This week the team at #HCLDR held their weekly chat. The topic of the chat was Names and Labels In Healthcare. (blog here)
I was unable to join the chat, but I did read the transcript, which I encourage all of you to read too. (transcript here)
The first question was: “Patients vs Consumers? Which are we? Which should we be?”
As you can imagine, the responses from the participants were varied.
Some colleagues said that people are patients. Others commented that they see themselves as consumers. Yet another group that see themselves as both patients and consumers depending on where they are in the cycle of life.
I have been thinking about this question and finally came to my own set of truths.
First, I believe that it is part of our nature to group items into categories and assign labels. We have been taught and encouraged to continue this practice since we were infants. Blocks, colors, numbers, animals, people, food. We like to group, categorize, and add a label.
I firmly believe that as a by product of the Industrial Revolution labels have gained a different meaning. Labels have moved from helping us to categorize and group items to indicating that something has been manufactured and is assigned an equivalent value and price.
Marketers needed a label for people that buy products, so they came up with consumers. (I am over simplifying) Who buys what, when, with what kind of specifications? How can we grow our margins, share of wallet, and sell more product? (again I am over simplifying)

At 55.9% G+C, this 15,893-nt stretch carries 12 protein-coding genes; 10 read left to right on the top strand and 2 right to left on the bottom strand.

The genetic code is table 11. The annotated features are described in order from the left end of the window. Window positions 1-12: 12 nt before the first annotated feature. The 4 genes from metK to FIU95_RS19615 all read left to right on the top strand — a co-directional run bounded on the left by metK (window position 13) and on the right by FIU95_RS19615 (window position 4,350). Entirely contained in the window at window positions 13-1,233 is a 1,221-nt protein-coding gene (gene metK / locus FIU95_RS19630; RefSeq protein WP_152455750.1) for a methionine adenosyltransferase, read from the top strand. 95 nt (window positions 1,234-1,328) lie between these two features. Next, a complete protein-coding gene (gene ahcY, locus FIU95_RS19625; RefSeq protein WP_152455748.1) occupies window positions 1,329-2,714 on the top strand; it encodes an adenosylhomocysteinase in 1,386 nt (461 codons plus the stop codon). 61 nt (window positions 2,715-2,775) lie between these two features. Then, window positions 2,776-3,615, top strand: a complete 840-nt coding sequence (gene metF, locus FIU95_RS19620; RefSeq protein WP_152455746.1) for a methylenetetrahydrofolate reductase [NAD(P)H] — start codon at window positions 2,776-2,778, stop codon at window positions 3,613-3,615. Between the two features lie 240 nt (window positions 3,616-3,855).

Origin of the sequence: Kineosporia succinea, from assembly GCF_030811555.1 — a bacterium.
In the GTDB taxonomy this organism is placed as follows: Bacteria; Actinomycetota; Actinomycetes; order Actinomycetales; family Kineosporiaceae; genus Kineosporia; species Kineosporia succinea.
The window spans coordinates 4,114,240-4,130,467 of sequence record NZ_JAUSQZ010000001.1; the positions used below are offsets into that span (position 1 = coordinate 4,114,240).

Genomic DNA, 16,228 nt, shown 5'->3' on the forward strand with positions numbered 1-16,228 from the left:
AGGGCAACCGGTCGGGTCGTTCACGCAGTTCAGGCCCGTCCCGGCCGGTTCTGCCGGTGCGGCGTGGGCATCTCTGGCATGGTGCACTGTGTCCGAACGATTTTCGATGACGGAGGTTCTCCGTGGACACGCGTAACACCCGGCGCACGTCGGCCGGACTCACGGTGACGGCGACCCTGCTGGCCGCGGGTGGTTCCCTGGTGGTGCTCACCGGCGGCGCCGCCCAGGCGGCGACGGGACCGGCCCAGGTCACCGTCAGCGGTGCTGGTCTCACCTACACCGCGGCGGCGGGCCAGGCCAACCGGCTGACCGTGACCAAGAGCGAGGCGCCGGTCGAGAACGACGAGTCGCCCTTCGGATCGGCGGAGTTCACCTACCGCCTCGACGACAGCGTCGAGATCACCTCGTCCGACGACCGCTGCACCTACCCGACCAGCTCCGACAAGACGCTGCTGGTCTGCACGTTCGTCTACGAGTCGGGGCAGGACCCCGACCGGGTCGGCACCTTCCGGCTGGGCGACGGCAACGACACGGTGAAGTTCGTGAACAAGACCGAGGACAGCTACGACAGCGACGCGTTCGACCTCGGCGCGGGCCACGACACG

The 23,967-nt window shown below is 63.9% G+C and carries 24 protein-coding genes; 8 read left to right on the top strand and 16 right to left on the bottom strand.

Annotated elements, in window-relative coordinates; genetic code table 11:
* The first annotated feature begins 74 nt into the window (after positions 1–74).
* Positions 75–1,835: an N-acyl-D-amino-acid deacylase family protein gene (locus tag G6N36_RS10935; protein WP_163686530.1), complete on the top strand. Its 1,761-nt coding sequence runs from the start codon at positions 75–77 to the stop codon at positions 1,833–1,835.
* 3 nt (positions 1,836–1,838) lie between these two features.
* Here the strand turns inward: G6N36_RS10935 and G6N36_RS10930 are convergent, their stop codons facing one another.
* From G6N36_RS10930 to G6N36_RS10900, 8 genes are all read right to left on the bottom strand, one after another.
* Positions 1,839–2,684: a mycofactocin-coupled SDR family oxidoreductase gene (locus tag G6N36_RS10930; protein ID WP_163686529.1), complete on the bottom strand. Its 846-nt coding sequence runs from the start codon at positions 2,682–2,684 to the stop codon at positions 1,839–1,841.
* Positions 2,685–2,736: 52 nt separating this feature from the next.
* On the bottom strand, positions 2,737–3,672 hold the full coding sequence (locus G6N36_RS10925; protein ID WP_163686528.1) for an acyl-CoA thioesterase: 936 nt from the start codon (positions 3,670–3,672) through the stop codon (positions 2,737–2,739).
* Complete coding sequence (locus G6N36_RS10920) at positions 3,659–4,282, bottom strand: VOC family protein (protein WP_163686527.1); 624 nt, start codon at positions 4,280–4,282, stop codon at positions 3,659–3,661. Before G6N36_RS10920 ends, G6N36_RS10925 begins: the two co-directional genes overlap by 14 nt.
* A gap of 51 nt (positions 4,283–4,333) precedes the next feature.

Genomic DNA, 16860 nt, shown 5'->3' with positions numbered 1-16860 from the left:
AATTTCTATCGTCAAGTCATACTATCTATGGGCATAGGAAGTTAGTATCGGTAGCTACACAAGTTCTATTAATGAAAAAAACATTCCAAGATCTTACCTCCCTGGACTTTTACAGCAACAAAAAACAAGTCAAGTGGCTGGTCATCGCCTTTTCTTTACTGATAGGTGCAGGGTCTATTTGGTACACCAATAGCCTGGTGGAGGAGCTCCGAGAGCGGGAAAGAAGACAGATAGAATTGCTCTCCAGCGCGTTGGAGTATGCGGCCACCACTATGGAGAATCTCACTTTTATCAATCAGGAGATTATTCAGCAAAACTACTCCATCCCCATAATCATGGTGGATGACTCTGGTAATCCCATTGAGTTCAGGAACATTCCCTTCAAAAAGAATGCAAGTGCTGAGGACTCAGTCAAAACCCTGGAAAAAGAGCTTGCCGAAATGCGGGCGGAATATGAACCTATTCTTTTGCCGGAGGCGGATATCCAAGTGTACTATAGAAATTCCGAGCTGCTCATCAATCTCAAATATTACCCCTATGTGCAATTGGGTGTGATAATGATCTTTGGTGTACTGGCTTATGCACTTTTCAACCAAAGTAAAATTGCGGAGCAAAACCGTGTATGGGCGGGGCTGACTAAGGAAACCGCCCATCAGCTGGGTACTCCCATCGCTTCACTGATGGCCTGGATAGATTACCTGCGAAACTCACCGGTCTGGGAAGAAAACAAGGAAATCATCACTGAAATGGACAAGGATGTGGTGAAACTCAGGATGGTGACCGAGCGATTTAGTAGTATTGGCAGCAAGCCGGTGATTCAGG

As we continue to Industrialize Healthcare and more hospitals merge and consolidate in the US and Europe there continues to be a fight over dollars. In the battle for dollars, hospital marketing departments begin to view their patients as consumers.
This is the problem I have with labeling patients as consumers.
It scales mediocrity.
It removes the “ME” from medicine. (#MeInMedicine)
It eliminates the relationship between physicians and patients.
It devalues the importance of the connection between patients and physicians. (#connection)
It tries to place a dollar amount on the #MyIdealPtExp
I agree that outside of healthcare I am a consumer. I agree that when I get sick and it is something emergent I am a patient.
Whether I am a consumer or a patient, or the time between both of those labels, I am always human.
That’s the most meaningful label in healthcare.
Let’s put the humanity back in healthcare.
One human at a time.
What label do you prefer and why? Tweet your response with #MyIdealPtExp
As always, you can feel free to contact me at: CANCERGEEK@GMAIL.COM or follow me on twitter @cancergeek